Can You Cultivate Candy Cap Mushrooms?

Candy Caps are a very unusual variety of edible mushroom generally acquired by foraging in late fall and early winter. There are two different species, Lactarius rubidus or Lactarius rufulus.

Unfortunately there are also some poisonous mushrooms very similar to candy cap, so unless you are 100% certain that you have a candy cap mushroom, don’t eat it !

Candy caps mushrooms have circular burnt orange to milk chocolate caps, the surface of the cap is a tad rippled and lumpy, not smooth, and there is generally a small central indentation. The underside of the umbrella hosts pale orange gills that run down the stem as well. The gills are the same color as the internal flesh of the mushroom.

Fresh Candy Cap specimens produce a milky excretion when cut or damaged.

They are not usually used as a main course or even a side dish, but work extremely well as a flavoring in their dried form. Bread and baked goods, from time to time in confections and desserts [they are sweet], and most commonly in savory dishes.

These uncommon mushrooms have an unusually pungent aroma and flavor similar to burnt sugar, some say maple syrup. When dried the aroma of Candy Cap mushrooms is magnified incredibly and the aromatic emanation will linger for months.

They have a fairly limited range in the Pacific Northwest USA, primarily the San Francisco Bay area. They have only been cultivated on a very limited scale. The fact that they have not been grown en masse does not mean that they can not be grown.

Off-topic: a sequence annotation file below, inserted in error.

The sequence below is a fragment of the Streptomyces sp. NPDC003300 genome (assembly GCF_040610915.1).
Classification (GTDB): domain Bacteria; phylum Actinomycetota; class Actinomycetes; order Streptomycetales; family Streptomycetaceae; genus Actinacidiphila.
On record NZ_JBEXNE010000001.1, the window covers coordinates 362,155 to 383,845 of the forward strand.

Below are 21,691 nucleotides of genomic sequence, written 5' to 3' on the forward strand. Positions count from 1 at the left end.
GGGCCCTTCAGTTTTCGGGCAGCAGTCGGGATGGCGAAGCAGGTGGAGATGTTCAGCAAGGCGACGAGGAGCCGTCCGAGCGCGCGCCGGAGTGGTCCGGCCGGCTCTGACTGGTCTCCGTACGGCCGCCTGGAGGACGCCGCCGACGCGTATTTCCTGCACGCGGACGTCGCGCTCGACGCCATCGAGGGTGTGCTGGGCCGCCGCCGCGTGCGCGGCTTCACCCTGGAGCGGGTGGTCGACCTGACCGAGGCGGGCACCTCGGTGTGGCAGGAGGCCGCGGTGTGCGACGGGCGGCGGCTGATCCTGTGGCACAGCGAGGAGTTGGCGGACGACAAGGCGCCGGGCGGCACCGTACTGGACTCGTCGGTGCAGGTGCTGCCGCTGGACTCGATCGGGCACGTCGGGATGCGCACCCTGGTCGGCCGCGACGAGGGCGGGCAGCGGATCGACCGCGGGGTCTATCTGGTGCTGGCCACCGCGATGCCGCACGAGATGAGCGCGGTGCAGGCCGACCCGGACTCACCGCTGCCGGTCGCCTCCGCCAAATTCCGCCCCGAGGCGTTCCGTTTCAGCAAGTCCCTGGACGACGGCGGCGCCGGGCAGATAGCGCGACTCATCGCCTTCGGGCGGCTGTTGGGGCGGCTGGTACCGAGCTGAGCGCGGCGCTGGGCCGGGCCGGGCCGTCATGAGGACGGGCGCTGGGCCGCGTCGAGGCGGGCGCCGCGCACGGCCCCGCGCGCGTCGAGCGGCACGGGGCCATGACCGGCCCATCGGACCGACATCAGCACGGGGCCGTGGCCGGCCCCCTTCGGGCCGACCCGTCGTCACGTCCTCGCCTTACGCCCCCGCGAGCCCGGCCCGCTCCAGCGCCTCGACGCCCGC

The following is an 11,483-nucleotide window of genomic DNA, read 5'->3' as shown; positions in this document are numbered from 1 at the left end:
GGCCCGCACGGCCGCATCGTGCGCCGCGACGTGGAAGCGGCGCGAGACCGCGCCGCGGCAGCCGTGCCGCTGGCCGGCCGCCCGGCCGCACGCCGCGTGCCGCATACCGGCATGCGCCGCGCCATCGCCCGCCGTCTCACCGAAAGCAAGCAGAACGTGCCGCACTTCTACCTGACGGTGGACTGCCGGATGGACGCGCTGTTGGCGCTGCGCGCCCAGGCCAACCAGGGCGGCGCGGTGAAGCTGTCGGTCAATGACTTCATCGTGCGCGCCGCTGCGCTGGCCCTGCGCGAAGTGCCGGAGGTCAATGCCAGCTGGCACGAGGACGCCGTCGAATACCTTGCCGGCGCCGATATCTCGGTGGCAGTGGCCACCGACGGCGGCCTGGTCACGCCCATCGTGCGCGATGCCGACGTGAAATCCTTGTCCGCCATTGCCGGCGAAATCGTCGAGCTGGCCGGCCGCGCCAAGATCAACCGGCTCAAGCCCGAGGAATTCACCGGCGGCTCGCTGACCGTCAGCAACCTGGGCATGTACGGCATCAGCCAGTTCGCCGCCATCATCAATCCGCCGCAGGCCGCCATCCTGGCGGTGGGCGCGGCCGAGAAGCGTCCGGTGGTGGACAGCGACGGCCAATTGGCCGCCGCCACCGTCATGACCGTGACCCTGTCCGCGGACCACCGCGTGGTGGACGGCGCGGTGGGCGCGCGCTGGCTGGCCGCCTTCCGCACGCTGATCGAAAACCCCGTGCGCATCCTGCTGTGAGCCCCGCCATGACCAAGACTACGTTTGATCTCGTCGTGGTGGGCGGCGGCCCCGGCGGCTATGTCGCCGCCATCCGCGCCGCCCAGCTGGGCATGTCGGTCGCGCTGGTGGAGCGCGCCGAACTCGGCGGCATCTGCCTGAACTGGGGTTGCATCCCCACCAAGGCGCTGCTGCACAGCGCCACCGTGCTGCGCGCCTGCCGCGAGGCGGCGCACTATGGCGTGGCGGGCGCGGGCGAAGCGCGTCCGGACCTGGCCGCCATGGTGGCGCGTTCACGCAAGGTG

Try Growing Candy Cap Mushrooms

Foragers find them growing near pine or oaks, in rotting wood and amongst moss near the tree bases. If you want to attempt growing Candy cap mushrooms it is advisable to mimic their natural habitat.

The first step would be to try to obtain some spores or clones of the mushroom on a suitable medium and try to infect mossy areas and dead wood near the tree bases.

It has been suggested by some that inoculating the roots of oak or pine saplings might work, although this route would take extensive experimentation and time. Saplings, would first need to be purged of any existing fungi with a regimen of fungicides. The roots would then need to be thoroughly cleaned and purged of fungicide over a period of time.

At present I have been experimenting with stems. The stems or ends contain the mycelium. I diced some ends into small pieces and made them into a chunky slurry and infected some native moss with it.

The moss was placed at the bases of suitable trees. Other stems I have in spent coffee grounds, and am uncertain as to whether either will work. Input is welcomed.